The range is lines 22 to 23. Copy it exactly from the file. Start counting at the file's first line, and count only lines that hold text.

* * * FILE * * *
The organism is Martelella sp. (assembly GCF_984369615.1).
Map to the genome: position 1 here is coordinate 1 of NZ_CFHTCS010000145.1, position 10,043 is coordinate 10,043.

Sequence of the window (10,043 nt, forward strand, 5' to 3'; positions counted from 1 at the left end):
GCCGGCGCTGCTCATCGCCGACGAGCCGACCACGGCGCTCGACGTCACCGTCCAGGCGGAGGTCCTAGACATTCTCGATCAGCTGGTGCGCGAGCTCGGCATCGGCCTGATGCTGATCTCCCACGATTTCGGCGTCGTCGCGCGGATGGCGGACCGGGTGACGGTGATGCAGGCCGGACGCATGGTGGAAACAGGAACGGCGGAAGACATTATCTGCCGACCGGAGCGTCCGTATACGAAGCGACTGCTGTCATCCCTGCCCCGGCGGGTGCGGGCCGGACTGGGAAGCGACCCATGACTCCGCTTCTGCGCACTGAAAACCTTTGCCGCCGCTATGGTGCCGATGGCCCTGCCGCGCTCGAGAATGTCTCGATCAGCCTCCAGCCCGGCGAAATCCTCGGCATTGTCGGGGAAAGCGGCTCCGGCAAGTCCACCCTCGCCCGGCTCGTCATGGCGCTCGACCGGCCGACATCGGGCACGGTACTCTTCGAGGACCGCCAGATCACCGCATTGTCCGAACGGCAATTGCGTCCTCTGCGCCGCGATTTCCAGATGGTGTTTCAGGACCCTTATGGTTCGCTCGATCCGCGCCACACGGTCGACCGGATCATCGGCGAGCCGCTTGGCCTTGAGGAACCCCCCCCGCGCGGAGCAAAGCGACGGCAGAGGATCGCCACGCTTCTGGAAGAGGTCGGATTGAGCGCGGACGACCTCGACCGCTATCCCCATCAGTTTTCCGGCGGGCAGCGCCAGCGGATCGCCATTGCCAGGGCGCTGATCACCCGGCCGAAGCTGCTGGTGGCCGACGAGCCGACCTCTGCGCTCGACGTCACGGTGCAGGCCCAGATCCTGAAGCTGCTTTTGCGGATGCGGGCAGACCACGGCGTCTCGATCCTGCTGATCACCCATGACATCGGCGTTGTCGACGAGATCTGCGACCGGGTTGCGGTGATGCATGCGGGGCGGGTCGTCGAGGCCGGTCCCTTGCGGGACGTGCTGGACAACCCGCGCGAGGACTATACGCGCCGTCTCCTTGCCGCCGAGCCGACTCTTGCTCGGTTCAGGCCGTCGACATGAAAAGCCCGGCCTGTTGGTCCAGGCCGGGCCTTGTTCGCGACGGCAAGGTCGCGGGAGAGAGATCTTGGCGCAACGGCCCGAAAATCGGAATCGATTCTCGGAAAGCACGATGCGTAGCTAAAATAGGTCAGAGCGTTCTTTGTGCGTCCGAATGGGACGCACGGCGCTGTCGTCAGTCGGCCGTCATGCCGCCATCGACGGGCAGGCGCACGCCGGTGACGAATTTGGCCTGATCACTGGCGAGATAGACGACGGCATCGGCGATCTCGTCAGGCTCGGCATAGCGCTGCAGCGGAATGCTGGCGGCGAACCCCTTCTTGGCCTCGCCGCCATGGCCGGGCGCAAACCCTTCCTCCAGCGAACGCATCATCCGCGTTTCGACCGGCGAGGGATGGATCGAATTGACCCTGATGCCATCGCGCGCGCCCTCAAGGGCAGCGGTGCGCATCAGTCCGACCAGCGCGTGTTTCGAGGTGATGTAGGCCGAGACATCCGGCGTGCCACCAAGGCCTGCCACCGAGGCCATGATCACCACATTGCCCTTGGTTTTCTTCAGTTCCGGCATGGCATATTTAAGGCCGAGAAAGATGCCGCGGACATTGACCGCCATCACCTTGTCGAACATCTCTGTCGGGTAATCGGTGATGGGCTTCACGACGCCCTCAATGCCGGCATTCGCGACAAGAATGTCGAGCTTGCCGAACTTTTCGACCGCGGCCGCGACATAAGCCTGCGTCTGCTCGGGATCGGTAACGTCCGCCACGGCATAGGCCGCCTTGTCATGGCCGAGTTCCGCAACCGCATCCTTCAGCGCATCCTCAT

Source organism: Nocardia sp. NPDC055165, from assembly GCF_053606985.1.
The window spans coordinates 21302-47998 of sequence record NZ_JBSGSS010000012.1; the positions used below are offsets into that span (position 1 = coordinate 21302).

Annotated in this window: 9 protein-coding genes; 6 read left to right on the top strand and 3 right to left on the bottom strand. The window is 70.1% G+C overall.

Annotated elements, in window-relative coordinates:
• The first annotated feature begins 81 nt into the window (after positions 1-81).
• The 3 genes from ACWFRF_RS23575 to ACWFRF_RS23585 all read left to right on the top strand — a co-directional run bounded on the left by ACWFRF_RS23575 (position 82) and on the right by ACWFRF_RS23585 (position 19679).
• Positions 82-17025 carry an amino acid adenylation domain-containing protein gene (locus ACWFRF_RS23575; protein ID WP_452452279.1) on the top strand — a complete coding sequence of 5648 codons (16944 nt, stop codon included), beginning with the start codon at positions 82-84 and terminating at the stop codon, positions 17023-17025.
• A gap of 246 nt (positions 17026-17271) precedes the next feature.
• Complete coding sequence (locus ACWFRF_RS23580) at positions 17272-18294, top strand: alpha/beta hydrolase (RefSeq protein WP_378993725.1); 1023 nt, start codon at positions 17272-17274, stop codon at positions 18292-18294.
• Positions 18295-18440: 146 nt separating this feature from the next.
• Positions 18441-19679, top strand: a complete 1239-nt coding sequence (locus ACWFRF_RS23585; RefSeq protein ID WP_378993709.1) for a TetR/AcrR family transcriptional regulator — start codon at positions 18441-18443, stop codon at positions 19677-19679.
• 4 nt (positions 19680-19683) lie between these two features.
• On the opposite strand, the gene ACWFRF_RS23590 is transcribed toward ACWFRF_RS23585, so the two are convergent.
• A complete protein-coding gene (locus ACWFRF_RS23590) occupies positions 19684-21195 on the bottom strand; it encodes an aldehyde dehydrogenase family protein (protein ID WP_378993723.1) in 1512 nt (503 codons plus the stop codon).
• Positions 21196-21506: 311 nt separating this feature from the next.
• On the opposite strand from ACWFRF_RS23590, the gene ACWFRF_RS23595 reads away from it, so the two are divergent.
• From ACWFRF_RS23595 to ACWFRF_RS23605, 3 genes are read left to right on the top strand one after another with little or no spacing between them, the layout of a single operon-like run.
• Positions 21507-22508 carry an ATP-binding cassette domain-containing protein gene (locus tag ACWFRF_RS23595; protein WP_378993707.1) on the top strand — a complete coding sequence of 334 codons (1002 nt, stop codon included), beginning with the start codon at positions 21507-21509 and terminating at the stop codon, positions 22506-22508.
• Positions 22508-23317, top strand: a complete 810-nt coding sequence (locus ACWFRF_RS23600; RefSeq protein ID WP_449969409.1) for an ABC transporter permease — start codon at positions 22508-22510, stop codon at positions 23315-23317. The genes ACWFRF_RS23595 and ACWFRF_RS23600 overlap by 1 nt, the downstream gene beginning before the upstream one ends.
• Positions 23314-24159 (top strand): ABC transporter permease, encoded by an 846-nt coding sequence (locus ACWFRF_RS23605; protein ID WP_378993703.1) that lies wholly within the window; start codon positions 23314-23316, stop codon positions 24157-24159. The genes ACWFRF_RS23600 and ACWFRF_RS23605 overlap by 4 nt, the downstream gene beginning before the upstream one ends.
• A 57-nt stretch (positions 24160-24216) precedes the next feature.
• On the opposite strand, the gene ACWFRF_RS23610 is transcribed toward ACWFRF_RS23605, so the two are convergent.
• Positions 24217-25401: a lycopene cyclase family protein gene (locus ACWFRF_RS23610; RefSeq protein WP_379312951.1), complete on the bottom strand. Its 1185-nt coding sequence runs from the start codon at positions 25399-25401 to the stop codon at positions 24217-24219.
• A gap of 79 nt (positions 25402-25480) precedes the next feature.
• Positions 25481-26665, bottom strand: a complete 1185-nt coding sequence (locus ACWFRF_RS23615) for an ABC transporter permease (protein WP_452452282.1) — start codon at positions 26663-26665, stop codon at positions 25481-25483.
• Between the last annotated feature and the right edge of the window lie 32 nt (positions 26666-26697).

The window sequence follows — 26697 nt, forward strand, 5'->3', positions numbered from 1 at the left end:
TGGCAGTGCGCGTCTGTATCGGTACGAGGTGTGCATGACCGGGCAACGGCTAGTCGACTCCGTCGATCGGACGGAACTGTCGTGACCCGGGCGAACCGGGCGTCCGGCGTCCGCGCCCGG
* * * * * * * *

• Positions 21507-22508 carry an ATP-binding cassette domain-containing protein gene (locus tag ACWFRF_RS23595; protein WP_378993707.1) on the top strand — a complete coding sequence of 334 codons (1002 nt, stop codon included), beginning with the start codon at positions 21507-21509 and terminating at the stop codon, positions 22506-22508.
• Positions 22508-23317, top strand: a complete 810-nt coding sequence (locus ACWFRF_RS23600; RefSeq protein ID WP_449969409.1) for an ABC transporter permease — start codon at positions 22508-22510, stop codon at positions 23315-23317. The genes ACWFRF_RS23595 and ACWFRF_RS23600 overlap by 1 nt, the downstream gene beginning before the upstream one ends.